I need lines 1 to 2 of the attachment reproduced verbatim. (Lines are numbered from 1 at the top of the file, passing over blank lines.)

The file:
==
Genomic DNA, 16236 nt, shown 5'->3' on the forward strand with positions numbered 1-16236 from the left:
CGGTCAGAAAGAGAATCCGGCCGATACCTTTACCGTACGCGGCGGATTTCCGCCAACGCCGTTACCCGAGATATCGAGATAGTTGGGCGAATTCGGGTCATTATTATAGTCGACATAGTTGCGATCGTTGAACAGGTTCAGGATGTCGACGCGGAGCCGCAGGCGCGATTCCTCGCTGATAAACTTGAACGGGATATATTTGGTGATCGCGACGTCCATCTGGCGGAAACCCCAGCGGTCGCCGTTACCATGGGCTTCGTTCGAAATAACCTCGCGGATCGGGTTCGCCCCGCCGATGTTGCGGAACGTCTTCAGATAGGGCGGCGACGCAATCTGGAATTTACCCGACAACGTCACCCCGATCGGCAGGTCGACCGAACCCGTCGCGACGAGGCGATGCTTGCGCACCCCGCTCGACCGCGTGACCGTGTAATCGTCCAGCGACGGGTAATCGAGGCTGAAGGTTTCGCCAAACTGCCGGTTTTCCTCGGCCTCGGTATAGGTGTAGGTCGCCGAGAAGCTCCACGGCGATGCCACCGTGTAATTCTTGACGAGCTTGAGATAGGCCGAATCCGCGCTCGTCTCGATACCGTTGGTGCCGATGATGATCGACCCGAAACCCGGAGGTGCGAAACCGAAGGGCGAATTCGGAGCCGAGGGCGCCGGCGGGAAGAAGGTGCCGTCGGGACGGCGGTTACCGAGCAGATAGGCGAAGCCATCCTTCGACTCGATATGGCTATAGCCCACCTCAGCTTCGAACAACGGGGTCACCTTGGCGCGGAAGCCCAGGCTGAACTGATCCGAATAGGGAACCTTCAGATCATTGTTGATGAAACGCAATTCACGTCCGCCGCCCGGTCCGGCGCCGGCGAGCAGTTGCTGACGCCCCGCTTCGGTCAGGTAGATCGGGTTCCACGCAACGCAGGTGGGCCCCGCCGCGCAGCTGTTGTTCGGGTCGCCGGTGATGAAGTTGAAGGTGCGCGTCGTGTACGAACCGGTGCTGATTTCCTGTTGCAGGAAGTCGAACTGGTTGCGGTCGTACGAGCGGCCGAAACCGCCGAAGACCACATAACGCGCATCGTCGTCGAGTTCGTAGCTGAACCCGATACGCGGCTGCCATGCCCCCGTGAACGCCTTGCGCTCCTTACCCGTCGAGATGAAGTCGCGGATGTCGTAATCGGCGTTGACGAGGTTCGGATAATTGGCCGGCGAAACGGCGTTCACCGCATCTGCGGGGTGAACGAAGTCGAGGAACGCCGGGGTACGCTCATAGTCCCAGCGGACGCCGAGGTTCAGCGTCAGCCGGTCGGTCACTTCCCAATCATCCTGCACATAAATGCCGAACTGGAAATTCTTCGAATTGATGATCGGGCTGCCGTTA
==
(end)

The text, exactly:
Genomic DNA, 16236 nt, shown 5'->3' on the forward strand with positions numbered 1-16236 from the left:
CGGTCAGAAAGAGAATCCGGCCGATACCTTTACCGTACGCGGCGGATTTCCGCCAACGCCGTTACCCGAGATATCGAGATAGTTGGGCGAATTCGGGTCATTATTATAGTCGACATAGTTGCGATCGTTGAACAGGTTCAGGATGTCGACGCGGAGCCGCAGGCGCGATTCCTCGCTGATAAACTTGAACGGGATATATTTGGTGATCGCGACGTCCATCTGGCGGAAACCCCAGCGGTCGCCGTTACCATGGGCTTCGTTCGAAATAACCTCGCGGATCGGGTTCGCCCCGCCGATGTTGCGGAACGTCTTCAGATAGGGCGGCGACGCAATCTGGAATTTACCCGACAACGTCACCCCGATCGGCAGGTCGACCGAACCCGTCGCGACGAGGCGATGCTTGCGCACCCCGCTCGACCGCGTGACCGTGTAATCGTCCAGCGACGGGTAATCGAGGCTGAAGGTTTCGCCAAACTGCCGGTTTTCCTCGGCCTCGGTATAGGTGTAGGTCGCCGAGAAGCTCCACGGCGATGCCACCGTGTAATTCTTGACGAGCTTGAGATAGGCCGAATCCGCGCTCGTCTCGATACCGTTGGTGCCGATGATGATCGACCCGAAACCCGGAGGTGCGAAACCGAAGGGCGAATTCGGAGCCGAGGGCGCCGGCGGGAAGAAGGTGCCGTCGGGACGGCGGTTACCGAGCAGATAGGCGAAGCCATCCTTCGACTCGATATGGCTATAGCCCACCTCAGCTTCGAACAACGGGGTCACCTTGGCGCGGAAGCCCAGGCTGAACTGATCCGAATAGGGAACCTTCAGATCATTGTTGATGAAACGCAATTCACGTCCGCCGCCCGGTCCGGCGCCGGCGAGCAGTTGCTGACGCCCCGCTTCGGTCAGGTAGATCGGGTTCCACGCAACGCAGGTGGGCCCCGCCGCGCAGCTGTTGTTCGGGTCGCCGGTGATGAAGTTGAAGGTGCGCGTCGTGTACGAACCGGTGCTGATTTCCTGTTGCAGGAAGTCGAACTGGTTGCGGTCGTACGAGCGGCCGAAACCGCCGAAGACCACATAACGCGCATCGTCGTCGAGTTCGTAGCTGAACCCGATACGCGGCTGCCATGCCCCCGTGAACGCCTTGCGCTCCTTACCCGTCGAGATGAAGTCGCGGATGTCGTAATCGGCGTTGACGAGGTTCGGATAATTGGCCGGCGAAACGGCGTTCACCGCATCTGCGGGGTGAACGAAGTCGAGGAACGCCGGGGTACGCTCATAGTCCCAGCGGACGCCGAGGTTCAGCGTCAGCCGGTCGGTCACTTCCCAATCATCCTGCACATAAATGCCGAACTGGAAATTCTTCGAATTGATGATCGGGCTGCCGTTA